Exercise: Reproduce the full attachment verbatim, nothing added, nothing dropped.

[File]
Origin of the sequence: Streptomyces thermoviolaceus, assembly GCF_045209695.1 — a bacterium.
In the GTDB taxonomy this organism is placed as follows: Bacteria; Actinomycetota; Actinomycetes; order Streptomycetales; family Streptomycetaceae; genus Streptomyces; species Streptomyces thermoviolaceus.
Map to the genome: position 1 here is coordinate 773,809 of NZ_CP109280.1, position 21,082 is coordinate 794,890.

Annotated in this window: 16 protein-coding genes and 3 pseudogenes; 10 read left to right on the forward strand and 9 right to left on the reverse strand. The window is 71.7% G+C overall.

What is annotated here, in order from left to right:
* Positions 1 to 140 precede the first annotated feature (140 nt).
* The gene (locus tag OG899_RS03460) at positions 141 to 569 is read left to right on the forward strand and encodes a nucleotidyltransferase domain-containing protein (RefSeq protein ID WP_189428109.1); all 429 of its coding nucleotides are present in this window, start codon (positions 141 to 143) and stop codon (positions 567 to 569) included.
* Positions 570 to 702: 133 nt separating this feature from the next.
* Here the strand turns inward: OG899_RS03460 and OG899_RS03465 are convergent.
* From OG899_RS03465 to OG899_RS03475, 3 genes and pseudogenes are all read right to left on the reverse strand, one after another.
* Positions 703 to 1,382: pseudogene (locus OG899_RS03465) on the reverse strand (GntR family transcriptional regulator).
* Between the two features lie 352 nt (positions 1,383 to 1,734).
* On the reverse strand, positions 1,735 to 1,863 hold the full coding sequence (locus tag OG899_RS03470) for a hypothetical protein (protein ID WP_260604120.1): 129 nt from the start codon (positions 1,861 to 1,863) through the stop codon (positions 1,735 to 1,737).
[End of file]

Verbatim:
Origin of the sequence: Streptomyces thermoviolaceus, assembly GCF_045209695.1 — a bacterium.
In the GTDB taxonomy this organism is placed as follows: Bacteria; Actinomycetota; Actinomycetes; order Streptomycetales; family Streptomycetaceae; genus Streptomyces; species Streptomyces thermoviolaceus.
Map to the genome: position 1 here is coordinate 773,809 of NZ_CP109280.1, position 21,082 is coordinate 794,890.

Annotated in this window: 16 protein-coding genes and 3 pseudogenes; 10 read left to right on the forward strand and 9 right to left on the reverse strand. The window is 71.7% G+C overall.

What is annotated here, in order from left to right:
* Positions 1 to 140 precede the first annotated feature (140 nt).
* The gene (locus tag OG899_RS03460) at positions 141 to 569 is read left to right on the forward strand and encodes a nucleotidyltransferase domain-containing protein (RefSeq protein ID WP_189428109.1); all 429 of its coding nucleotides are present in this window, start codon (positions 141 to 143) and stop codon (positions 567 to 569) included.
* Positions 570 to 702: 133 nt separating this feature from the next.
* Here the strand turns inward: OG899_RS03460 and OG899_RS03465 are convergent.
* From OG899_RS03465 to OG899_RS03475, 3 genes and pseudogenes are all read right to left on the reverse strand, one after another.
* Positions 703 to 1,382: pseudogene (locus OG899_RS03465) on the reverse strand (GntR family transcriptional regulator).
* Between the two features lie 352 nt (positions 1,383 to 1,734).
* On the reverse strand, positions 1,735 to 1,863 hold the full coding sequence (locus tag OG899_RS03470) for a hypothetical protein (protein ID WP_260604120.1): 129 nt from the start codon (positions 1,861 to 1,863) through the stop codon (positions 1,735 to 1,737).